The Cuban Legal Patrimony Project builds upon the success of the Haiti Legal Patrimony Project. After a devastating earthquake in 2010 caused widespread destruction of library collections there, LLMC digitized and provided online access to nearly all of Haiti’s public domain published laws, statutes, and regulations. By preserving this legal patrimony and providing a safe, off-island haven for these materials, LLMC helped support re-establishment and maintenance of the rule of law on the island. Materials digitized are now available on LLMC Digital and the Digital Library of the Caribbean. Both provide free access in the Caribbean. A print bibliography of the project, The Legal Patrimony of Haiti: An Annotated Bibliography, edited and translated by Richard Amelung, was published by Hein in 2016.
There is a similar need for the collection and preservation of Cuban legal materials. To date LLMC has identified over 1,000 titles for digitization, including various versions of Cuba’s numerous constitutions, a number of early treatises, and longer series like the Colección Legislativa. Approximately 20 percent of the titles have already been digitized. LLMC is working with CRL libraries and other content contributors, including the Library of Congress, the University of Florida, the University of Miami, and Columbia University. In addition to these U.S.-based collaborators, the Biblioteca Nacional de Cuba José Martí (the Cuban National Library) has agreed to assist in identifying and adding to the bibliography documents that cannot be sourced elsewhere. Once digitized these Cuban materials will be available to the consortium of participating libraries and to users worldwide interested in studying and researching Cuba’s history, literature, and culture.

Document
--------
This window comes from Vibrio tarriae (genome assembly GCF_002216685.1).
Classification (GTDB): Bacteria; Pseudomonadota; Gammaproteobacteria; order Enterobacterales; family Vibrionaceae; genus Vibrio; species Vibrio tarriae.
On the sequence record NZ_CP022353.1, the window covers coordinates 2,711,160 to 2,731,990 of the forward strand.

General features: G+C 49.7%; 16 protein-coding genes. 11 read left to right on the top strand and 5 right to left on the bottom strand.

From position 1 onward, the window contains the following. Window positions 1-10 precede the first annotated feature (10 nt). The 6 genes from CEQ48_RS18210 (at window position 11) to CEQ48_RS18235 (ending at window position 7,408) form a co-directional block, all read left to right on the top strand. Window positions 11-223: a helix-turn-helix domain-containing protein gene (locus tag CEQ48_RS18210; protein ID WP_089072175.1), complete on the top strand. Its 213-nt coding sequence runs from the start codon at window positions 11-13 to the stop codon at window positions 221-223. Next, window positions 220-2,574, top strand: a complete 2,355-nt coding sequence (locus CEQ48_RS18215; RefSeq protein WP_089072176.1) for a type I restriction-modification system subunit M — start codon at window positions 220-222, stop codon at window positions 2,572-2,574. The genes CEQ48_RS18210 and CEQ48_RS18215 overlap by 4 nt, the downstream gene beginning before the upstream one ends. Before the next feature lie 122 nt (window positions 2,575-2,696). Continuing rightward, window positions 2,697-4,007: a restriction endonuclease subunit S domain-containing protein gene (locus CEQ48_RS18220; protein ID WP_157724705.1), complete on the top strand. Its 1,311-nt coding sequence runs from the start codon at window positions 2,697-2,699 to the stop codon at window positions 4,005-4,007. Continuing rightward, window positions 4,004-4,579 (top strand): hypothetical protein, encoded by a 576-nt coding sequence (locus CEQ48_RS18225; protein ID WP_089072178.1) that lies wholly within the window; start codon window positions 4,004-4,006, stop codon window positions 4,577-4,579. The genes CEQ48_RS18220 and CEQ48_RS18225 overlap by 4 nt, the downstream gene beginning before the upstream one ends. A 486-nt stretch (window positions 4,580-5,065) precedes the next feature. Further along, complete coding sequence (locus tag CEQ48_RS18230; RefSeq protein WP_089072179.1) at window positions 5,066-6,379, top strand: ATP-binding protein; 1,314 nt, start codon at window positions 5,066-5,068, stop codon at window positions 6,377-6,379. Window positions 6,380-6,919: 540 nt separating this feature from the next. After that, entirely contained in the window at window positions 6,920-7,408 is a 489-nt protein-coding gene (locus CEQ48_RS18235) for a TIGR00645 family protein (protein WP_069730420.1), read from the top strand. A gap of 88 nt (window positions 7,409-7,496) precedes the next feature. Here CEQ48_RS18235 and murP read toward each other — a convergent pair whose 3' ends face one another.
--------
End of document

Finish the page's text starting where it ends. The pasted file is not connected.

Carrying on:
Since 2010, CRL and LLMC have worked together to identify, preserve, and provide digital access to important, at-risk primary legal and government publications from the U.S. and other national jurisdictions. The partnership between CRL and LLMC digitizes critical primary source publications of interest to the CRL community, provides access for all CRL members to the rich collection of materials in the LLMC Digital database, while archiving print originals to ensure the survival of legacy primary government and legal publications.